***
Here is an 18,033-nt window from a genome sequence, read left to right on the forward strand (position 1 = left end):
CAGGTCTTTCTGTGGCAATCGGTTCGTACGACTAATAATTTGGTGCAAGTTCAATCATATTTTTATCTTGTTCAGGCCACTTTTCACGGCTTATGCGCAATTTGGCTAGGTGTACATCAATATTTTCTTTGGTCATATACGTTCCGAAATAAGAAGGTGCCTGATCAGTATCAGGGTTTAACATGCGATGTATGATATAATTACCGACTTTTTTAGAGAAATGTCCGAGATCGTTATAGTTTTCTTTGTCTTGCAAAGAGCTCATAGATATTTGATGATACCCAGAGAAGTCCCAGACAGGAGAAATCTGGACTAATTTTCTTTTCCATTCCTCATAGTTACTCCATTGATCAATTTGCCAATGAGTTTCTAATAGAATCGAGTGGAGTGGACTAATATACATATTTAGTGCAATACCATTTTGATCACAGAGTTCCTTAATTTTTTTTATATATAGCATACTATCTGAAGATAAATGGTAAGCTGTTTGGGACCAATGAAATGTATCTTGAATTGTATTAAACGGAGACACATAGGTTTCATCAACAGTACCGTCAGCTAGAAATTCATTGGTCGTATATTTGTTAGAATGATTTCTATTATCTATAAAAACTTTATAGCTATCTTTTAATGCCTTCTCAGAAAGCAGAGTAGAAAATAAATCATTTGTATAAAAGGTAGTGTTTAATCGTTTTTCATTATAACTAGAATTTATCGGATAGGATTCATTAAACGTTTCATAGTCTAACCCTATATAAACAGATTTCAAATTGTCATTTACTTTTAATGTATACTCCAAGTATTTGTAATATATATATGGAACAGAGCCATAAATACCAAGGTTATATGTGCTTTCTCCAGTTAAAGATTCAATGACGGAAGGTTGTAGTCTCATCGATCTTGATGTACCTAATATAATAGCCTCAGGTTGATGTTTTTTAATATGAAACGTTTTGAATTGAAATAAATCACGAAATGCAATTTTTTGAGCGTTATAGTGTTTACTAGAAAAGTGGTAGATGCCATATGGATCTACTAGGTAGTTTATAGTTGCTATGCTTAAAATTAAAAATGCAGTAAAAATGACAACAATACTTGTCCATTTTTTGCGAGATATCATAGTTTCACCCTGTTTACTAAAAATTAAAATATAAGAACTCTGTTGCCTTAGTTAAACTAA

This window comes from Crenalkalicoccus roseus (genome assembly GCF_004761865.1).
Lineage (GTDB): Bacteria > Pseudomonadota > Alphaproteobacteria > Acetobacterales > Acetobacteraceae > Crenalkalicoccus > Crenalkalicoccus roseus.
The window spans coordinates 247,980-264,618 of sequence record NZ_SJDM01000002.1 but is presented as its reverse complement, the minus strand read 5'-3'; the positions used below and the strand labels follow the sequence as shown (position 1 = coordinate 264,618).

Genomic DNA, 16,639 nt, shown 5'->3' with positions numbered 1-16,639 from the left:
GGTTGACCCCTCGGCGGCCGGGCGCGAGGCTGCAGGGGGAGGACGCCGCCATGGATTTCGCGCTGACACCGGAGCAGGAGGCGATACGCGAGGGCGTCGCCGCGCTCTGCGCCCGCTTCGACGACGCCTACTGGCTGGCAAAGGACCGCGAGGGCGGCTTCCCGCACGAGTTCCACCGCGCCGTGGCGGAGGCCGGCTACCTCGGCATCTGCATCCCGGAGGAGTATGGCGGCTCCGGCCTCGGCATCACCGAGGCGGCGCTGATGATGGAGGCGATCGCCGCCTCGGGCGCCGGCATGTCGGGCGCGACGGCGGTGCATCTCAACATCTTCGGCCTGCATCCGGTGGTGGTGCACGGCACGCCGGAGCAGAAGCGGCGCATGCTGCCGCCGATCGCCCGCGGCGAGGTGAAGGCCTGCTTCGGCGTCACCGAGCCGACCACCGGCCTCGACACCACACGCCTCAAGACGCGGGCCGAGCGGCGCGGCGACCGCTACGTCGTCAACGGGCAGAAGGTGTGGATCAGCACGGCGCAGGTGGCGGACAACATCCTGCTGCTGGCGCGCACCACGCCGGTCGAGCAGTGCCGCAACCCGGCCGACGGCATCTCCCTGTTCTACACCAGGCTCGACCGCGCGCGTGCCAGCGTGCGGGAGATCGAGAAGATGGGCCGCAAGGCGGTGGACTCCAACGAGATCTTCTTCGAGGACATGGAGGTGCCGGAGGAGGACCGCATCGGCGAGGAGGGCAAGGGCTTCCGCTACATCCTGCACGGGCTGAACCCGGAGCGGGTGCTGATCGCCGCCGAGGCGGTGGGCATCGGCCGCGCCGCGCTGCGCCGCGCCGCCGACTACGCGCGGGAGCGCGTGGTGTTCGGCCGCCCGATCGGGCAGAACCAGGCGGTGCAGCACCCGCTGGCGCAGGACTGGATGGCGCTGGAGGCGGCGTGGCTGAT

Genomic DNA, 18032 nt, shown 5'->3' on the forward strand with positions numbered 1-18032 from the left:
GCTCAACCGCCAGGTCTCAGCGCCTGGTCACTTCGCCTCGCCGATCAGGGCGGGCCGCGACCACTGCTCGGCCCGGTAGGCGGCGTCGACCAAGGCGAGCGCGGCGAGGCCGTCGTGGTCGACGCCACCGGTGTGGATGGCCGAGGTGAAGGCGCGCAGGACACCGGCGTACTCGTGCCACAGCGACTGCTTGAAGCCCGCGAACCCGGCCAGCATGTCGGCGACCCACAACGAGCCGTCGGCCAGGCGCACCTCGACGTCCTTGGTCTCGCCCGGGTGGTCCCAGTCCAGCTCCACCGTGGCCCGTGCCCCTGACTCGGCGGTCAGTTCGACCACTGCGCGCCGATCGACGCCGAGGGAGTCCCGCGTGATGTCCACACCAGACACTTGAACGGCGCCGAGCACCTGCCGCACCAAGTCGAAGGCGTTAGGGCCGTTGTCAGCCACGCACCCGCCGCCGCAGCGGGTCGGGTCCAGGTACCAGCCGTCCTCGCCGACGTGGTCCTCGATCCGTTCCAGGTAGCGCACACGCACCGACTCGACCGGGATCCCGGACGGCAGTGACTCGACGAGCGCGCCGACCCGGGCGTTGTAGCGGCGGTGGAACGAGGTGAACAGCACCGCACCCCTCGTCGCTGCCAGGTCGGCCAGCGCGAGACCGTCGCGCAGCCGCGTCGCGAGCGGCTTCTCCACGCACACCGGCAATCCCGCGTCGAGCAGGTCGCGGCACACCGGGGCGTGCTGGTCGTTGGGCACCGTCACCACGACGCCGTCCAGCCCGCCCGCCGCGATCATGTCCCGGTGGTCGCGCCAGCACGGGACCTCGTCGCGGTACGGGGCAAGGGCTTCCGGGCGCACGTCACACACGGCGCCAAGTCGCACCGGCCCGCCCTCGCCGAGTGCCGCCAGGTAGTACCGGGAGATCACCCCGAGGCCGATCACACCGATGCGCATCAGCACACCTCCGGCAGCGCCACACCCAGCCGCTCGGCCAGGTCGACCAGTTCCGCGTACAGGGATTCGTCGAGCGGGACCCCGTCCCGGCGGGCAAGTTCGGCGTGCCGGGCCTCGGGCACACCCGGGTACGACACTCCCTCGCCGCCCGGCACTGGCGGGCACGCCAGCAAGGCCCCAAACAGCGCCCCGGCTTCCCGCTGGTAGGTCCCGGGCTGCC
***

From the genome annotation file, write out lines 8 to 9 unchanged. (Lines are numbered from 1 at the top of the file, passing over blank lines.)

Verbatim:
Genomic DNA, 18032 nt, shown 5'->3' on the forward strand with positions numbered 1-18032 from the left:
GCTCAACCGCCAGGTCTCAGCGCCTGGTCACTTCGCCTCGCCGATCAGGGCGGGCCGCGACCACTGCTCGGCCCGGTAGGCGGCGTCGACCAAGGCGAGCGCGGCGAGGCCGTCGTGGTCGACGCCACCGGTGTGGATGGCCGAGGTGAAGGCGCGCAGGACACCGGCGTACTCGTGCCACAGCGACTGCTTGAAGCCCGCGAACCCGGCCAGCATGTCGGCGACCCACAACGAGCCGTCGGCCAGGCGCACCTCGACGTCCTTGGTCTCGCCCGGGTGGTCCCAGTCCAGCTCCACCGTGGCCCGTGCCCCTGACTCGGCGGTCAGTTCGACCACTGCGCGCCGATCGACGCCGAGGGAGTCCCGCGTGATGTCCACACCAGACACTTGAACGGCGCCGAGCACCTGCCGCACCAAGTCGAAGGCGTTAGGGCCGTTGTCAGCCACGCACCCGCCGCCGCAGCGGGTCGGGTCCAGGTACCAGCCGTCCTCGCCGACGTGGTCCTCGATCCGTTCCAGGTAGCGCACACGCACCGACTCGACCGGGATCCCGGACGGCAGTGACTCGACGAGCGCGCCGACCCGGGCGTTGTAGCGGCGGTGGAACGAGGTGAACAGCACCGCACCCCTCGTCGCTGCCAGGTCGGCCAGCGCGAGACCGTCGCGCAGCCGCGTCGCGAGCGGCTTCTCCACGCACACCGGCAATCCCGCGTCGAGCAGGTCGCGGCACACCGGGGCGTGCTGGTCGTTGGGCACCGTCACCACGACGCCGTCCAGCCCGCCCGCCGCGATCATGTCCCGGTGGTCGCGCCAGCACGGGACCTCGTCGCGGTACGGGGCAAGGGCTTCCGGGCGCACGTCACACACGGCGCCAAGTCGCACCGGCCCGCCCTCGCCGAGTGCCGCCAGGTAGTACCGGGAGATCACCCCGAGGCCGATCACACCGATGCGCATCAGCACACCTCCGGCAGCGCCACACCCAGCCGCTCGGCCAGGTCGACCAGTTCCGCGTACAGGGATTCGTCGAGCGGGACCCCGTCCCGGCGGGCAAGTTCGGCGTGCCGGGCCTCGGGCACACCCGGGTACGACACTCCCTCGCCGCCCGGCACTGGCGGGCACGCCAGCAAGGCCCCAAACAGCGCCCCGGCTTCCCGCTGGTAGGTCCCGGGCTGCC